Categories: Sanger Science20 December 20122.4 min read

Getting to the guts of IBD

20 December 2012

By Alan Walker

Scanning electron micrograph image of a helicobacter.Credit: CDC/Dr. Patricia Fields, Dr. Collette Fitzgerald (PHIL #5715), 2004

Scanning electron micrograph image of a Helicobacter.
Credit: CDC/Dr. Patricia Fields, Dr. Collette Fitzgerald (PHIL #5715), 2004

In this study, we used a mouse model of ulcerative colitis that resembles many aspects of the human disease. These mice lack an important regulator of immune responses, a transcription factor called T-Bet, and subsequently develop colitis.

Previous studies from the United States had indicated that colitis could be transmitted to previously healthy mice. This heightened interest in this mouse model and raised the intriguing possibility that inflammatory bowel disease might be caused by potentially novel colitis-triggering intestinal microbes.

However, when our London-based collaborators reared their own mice lacking T-bet, they found that, in contrast to the earlier studies, these mice did not develop colitis. It was clear from this that disease required the presence of a specific, but unidentified, microbial trigger.
To try and identify the cause of disease, our team at the Sanger Institute therefore compared the bacteria that were present in the intestines of mice that developed colitis to those that did not.

Our results showed that only mice with colitis were infected with Helicobacter typhlonius, a pathogenic organism that had previously been shown to cause gut inflammation in mice.
When our collaborators then infected healthy T-bet deficient mice with H. typhlonius these mice also subsequently developed colitis. These results suggest that disease was not caused by novel transmissible agents from within the host’s intestinal bacterial communities, but by a known pathogen.

In a series of elegant experiments, our collaborators then used this H. typhlonius infection model to demonstrate the key role that T-bet plays in simultaneously regulating multiple components of host innate immune responses. They were then able to show that they could reduce colitis symptoms by specifically treating many of the immune factors that were altered in the H. typhlonius-infected mice lacking T-bet. In the presence of specific deleterious microbial triggers, this single transcription factor can therefore profoundly impact the balance between maintenance and loss of intestinal health.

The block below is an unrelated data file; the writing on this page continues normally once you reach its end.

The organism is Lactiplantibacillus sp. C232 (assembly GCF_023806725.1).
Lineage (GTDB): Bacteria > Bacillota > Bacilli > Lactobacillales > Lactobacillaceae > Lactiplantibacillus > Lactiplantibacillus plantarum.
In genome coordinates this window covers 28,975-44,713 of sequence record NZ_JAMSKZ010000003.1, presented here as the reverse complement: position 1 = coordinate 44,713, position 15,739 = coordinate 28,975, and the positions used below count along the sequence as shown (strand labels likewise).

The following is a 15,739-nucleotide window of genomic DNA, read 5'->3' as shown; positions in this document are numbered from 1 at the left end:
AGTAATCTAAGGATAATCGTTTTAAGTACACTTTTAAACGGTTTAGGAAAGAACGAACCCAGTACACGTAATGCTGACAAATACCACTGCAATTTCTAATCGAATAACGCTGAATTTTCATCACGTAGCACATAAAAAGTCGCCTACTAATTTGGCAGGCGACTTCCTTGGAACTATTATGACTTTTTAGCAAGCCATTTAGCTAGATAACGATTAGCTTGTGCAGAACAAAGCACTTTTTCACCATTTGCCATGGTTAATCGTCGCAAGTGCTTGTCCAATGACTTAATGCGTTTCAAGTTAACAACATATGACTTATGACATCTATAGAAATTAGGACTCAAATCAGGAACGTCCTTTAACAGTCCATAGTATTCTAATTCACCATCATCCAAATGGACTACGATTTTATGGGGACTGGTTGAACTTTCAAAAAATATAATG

This study therefore generated novel insights into the complex interactions that drive development of colitis in T-bet deficient mice, which may also have relevance for human inflammatory bowel disease.

Alan Walker is a microbiologist by training with specific interests in the bacteria that inhabit the gastrointestinal and respiratory tracts of mammalian hosts, particularly in humans and mice more...

Research paper

Nick Powell, Alan W. Walker, Emilie Stolarczyk, James B. Canavan, M. Refik Gökmen, Ellen Marks, Ian Jackson, Ahmed Hashim, Michael A. Curtis, Richard G. Jenner, Jane K. Howard, Julian Parkhill, Thomas T. MacDonald and Graham M. Lord. (2012) The Transcription Factor T-bet Regulates Intestinal Inflammation Mediated by Interleukin-7 Receptor Innate Lymphoid Cells. Immunity, Volume 37, Issue 4, 19 October 2012, Pages 674-684, ISSN 1074-7613, 10.1016/j.immuni.2012.09.008.

Related Links